By Sofia Tomasic, December 9, 2022
Cindy Milstein, a queer Jewish anarchist, activist, and writer, came to Oberlin last Friday to talk about their latest work, an anthology they edited titled There is Nothing So Whole as a Broken Heart: Mending the World as Jewish Anarchists.
This interview has been edited for length and clarity.
Could you give me an overview of how you define Jewish anarchism?
I’ll start with how I understand anarchism, which is a political philosophy of freedom that isn’t that old; maybe 150, 175 years old. It looks at how our forms of social relationships and social organization could revolve, or should revolve, around aspiring to be a social structure of free people in a free society of free beings, not just humans. Anarchism has a dual process or practice. It’s very much about questioning and dismantling all forms of hierarchy, domination, oppression, and subjugation — things like the state, colonialism, capitalism, fascism, et cetera. In its place, and at the same time, anarchism tries to envision and experiment with how we structure our daily lives as much as possible around egalitarian, do-it-ourselves forms of self-organization: self-determination, community self-defense, self-governance. Anarchists fill that out with a whole constellation of ethics, like solidarity, collective care, and mutual aid.
We’re now in the Hebrew year 5783, and Judaism spans the whole world and all races, genders, and cultures. It’s a religion, but it’s a lot more. It’s a philosophy, an ethic, a way of being, a culture, and it’s kind of a way of thinking, too. At the core of Jewishness and Judaism is this foundation of continually questioning and interpreting and communally coming at ways of living. So, putting those together, I understand the core of Jewishness and Judaism as being ultimately a story of liberation and how we continually strive for that in the here and now, wherever we end up. I understand Judaism as a sacred duty, which goes along with anarchism.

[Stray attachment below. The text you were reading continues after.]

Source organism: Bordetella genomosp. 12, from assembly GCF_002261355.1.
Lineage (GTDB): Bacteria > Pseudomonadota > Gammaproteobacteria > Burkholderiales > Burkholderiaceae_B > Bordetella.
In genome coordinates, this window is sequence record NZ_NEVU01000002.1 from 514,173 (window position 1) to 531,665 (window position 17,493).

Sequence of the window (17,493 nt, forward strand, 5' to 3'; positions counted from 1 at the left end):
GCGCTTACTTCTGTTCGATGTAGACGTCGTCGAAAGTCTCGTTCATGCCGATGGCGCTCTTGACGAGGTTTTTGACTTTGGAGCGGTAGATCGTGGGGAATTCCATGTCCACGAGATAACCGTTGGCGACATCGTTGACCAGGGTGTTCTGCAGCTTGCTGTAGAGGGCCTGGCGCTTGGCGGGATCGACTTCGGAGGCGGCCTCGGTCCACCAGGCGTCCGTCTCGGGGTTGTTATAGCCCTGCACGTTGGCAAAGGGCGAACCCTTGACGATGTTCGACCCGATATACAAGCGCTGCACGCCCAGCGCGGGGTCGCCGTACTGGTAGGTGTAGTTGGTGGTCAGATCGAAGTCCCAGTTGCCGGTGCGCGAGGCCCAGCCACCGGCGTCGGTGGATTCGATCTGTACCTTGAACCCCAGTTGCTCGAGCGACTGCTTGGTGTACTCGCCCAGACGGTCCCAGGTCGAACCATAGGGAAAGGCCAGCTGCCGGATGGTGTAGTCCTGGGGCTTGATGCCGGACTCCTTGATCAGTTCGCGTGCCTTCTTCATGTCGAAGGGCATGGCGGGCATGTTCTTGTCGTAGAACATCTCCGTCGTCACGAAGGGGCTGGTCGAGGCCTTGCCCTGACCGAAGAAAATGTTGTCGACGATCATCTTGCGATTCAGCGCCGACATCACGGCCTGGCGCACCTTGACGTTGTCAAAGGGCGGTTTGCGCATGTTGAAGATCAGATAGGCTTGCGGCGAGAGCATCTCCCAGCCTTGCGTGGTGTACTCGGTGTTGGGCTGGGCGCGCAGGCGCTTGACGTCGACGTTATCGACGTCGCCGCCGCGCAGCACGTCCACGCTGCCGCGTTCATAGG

For most of that history — and I understand myself as a diasporic Jew — we’ve existed outside of empires or states or nations. We’ve almost never been part of those bodies, yet we’ve continually created these really powerful communities. So to me, Judaism and Jewishness is this incredible experiment and beautiful lived practice of having community and solidarity and life without states. Anarchism by itself is a political philosophy in practice — it’s not enough in itself, it isn’t the whole of life. It’s a politics, in a sense. So, anarchism beautifully says we should always bring the whole of who we are to anarchism, which is how Judaism fits in with it.